The Greek high strategy is confirmed by an oration later in the same century:
But while Greece showed these inclinations [to join the Persians], the Athenians, for their part, embarked in their ships and hastened to the defence of Artemisium; while the Spartans and some of their allies went off to make a stand at Thermopylae, judging that the narrowness of the ground would enable them to secure the passage.
Some modern historians, such as Bengtson, claim that the purpose of the land force was to slow down the Persian army whilst the Persian navy was defeated at sea. Another theory is that the land army was expected to hold back the Persian forces in the north and defeat it through attrition, epidemics, and food deprivation.
Some have argued that the Athenians were confident that a small Greek force led by Leonidas would be enough to hold back the Persians; otherwise, they would have already vacated their city and sent their whole army to Thermopylae. There is one known case in which a small force did stop a larger invading force from the north: in 353 BC/352 BC the Athenians managed to stop the forces of Philip II of Macedon by deploying 5,000 hoplites and 400 horsemen.
The force with Leonidas was sent forward by the Spartans in advance of their main body, that the sight of them might encourage the allies to fight, and hinder them from going over to the Medes, as was likely they might have done had they seen that Sparta was backward. They intended presently, when they had celebrated the Carneian Festival, which was what now kept them at home, to leave a garrison in Sparta, and hasten in full force to join the army. The rest of the allies intended to act similarly; for it happened that the Olympic Festival fell exactly at this same period. None of them looked to see the contest at Thermopylae decided so speedily; wherefore they were content to send forward a mere advance guard. Such accordingly were the intentions of the allies.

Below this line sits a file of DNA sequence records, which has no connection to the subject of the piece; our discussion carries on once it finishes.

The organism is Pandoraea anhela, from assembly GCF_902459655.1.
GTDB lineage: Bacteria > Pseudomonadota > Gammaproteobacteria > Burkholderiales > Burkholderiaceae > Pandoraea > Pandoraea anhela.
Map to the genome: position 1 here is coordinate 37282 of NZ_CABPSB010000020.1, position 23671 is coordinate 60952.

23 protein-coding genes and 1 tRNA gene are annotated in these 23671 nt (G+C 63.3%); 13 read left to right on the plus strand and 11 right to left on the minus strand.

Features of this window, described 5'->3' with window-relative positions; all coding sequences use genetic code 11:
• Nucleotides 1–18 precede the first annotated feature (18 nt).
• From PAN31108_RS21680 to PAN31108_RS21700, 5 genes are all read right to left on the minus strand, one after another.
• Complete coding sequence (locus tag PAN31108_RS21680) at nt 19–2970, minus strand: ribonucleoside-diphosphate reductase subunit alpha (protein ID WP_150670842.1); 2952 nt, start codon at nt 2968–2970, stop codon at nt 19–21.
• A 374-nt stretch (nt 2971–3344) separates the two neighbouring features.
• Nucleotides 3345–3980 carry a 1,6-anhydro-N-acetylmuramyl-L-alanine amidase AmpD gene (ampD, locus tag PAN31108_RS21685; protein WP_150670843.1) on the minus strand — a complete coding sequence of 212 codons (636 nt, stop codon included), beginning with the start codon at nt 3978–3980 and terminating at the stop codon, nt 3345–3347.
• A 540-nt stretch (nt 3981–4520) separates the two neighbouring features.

The legend of Thermopylae as told by Herodotus has it that Sparta consulted the Oracle at Delphi before setting out to meet the Persian army. The Oracle is said to have made the following prophecy in hexameter verse:
O ye men who dwell in the streets of broad Lacedaemon!
Either your glorious town shall be sacked by the children of Perseus,
Or, in exchange, must all through the whole Laconian country
Mourn for the loss of a king, descendant of great Heracles.
He cannot be withstood by the courage of bulls nor of lions,
Strive as they may; he is mighty as Jove; there is naught that shall stay him,
Till he have got for his prey your king, or your glorious city.
In essence, the Oracle's warning was that either Sparta would be conquered and left in ruins or one of her two hereditary kings, descendant of Hercules, must sacrifice his life to defend her.
Leonidas took charge of his personal fighting unit, the 300 Spartans, and headed to Thermopylae. Herodotus writes that Leonidas was idolized by his men. He was convinced that he was going to certain death and his forces were not adequate for a victory, and so selected only men who had fathered sons who were old enough to take over the family responsibilities. Plutarch mentions in his Sayings of Spartan Women that, after encouraging him, Leonidas' wife Gorgo asked what she should do on his departure. He replied, "Marry a good man, and have good children."